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 Post subject: Re: largest amateur built bi-liquid engine PostPosted: 2012-05-23 05:20am
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Padawan Learner

Joined: 2011-07-20 07:56am
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Location: CA
I wonder what sort of thrust levels they were achieving.



Needs moar dakka

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 Post subject: Re: largest amateur built bi-liquid engine PostPosted: 2012-05-23 08:36am
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Sith Marauder
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MrDakka wrote:
I wonder what sort of thrust levels they were achieving.


Found this one anoth page

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Introducing the liquid propellant engine TM65 “Tordenskjold” by Peter Madsen at Copenhagen Suborbitals. The engine produces between 65 and 90 KN thrust, which is equivalent to the order of 200,000 horsepower.


link

The Merlin 1A from the falcon 1 rocket had 380kN and the Merlin 1D has 620kN. Now the F1 from the Saturn V rocket had 7.7mN so about 85 times what the TM65 had at max power.
link
link
F1



"There are very few problems that cannot be solved by the suitable application of photon torpedoes

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 Post subject: Re: largest amateur built bi-liquid engine PostPosted: 2012-05-24 03:39am
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Emperor's Hand
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So it's about 50% more powerful than the LM descent engine? That's actually not bad for amateur gear.



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 Post subject: Re: largest amateur built bi-liquid engine PostPosted: 2012-06-06 06:13pm
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Jedi Master
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Sorry for the slight necro but...

These numbers are utterly, utterly meaningless; as unqualyfied figures of raw thrust always are. Their "engine" (as shown in the video it's not nearly flight-worthy) is horribly massive and humongous, thus this is nothing more than a gloryfied test stand. Thrust really doesn't matter that much, when you need a whole bulding of support structure that you can't lift off the ground. ;)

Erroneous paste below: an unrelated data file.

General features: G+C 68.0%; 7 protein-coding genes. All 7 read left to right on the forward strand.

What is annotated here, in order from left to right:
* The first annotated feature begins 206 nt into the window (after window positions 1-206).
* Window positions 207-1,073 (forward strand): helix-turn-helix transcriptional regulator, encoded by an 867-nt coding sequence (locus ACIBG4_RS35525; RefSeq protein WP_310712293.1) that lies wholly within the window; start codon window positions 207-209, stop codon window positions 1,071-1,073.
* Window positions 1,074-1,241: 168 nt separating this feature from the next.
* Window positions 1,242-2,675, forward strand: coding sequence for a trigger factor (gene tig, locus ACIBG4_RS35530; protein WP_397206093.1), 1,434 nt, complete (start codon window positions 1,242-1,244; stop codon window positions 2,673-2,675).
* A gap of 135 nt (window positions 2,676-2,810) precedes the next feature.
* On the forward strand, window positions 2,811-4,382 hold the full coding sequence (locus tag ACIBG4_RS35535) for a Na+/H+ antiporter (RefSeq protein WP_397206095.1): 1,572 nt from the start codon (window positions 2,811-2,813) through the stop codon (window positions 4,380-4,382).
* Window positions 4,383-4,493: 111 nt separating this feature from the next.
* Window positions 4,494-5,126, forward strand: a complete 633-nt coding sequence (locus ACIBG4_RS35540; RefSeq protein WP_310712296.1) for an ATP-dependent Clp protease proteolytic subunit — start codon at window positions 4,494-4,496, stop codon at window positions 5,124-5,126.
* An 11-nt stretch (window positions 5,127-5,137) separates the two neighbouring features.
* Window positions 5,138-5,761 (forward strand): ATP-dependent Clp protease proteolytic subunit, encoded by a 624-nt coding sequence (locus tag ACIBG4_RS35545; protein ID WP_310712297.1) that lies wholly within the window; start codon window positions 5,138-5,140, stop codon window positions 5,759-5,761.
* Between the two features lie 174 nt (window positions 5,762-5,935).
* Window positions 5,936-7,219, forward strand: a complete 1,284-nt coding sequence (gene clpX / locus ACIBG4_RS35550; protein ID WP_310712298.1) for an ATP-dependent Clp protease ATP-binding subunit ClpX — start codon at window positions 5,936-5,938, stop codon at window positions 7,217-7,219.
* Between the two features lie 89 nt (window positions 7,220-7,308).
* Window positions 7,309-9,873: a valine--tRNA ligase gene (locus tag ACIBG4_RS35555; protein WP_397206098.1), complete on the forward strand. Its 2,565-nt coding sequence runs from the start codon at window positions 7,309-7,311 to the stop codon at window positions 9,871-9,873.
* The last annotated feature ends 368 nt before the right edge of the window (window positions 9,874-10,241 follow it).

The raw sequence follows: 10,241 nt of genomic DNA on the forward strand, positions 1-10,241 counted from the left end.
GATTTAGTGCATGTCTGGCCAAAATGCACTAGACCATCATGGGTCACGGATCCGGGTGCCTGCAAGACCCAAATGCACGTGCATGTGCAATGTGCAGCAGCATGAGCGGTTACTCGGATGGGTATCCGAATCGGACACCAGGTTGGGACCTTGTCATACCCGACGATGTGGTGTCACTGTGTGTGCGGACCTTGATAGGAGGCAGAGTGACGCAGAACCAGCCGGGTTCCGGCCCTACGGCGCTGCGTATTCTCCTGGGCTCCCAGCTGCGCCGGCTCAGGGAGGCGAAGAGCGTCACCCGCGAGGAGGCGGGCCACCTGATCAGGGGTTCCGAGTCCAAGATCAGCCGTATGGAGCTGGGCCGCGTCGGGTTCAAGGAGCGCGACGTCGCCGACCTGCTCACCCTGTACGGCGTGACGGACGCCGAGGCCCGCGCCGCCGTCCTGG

And quite frankly their stated goals(1) of a 80% propellant mass ratio and an Isp of only 200 seconds is laughable. I have gone on record here in favour of the cheap-and-simple approach to smaller rockets but this is ridiculous. At least they are honest about having blatantly copied the A-4. Considering the striking ignorance displayed in the blogpost I quoted, I very much doubt they will be able to scale this up significantly. (Hint: better people with better ressources have abandoned the design long ago.)

(1) http://ing.dk/artikel/128821-tm65-teste ... andenmaade



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 Post subject: Re: largest amateur built bi-liquid engine PostPosted: 2012-06-26 10:44pm
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Redshirt
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Still pretty cool though, very few organizations are able to achieve successful and oscillation-less burns. The A-4 worked exceedingly well, especially in the Bumper-Wac configuration. It was more limited in altitude due to the one-ton ballast (normally explosive payload) needed to make the rocket stable than the motor itself.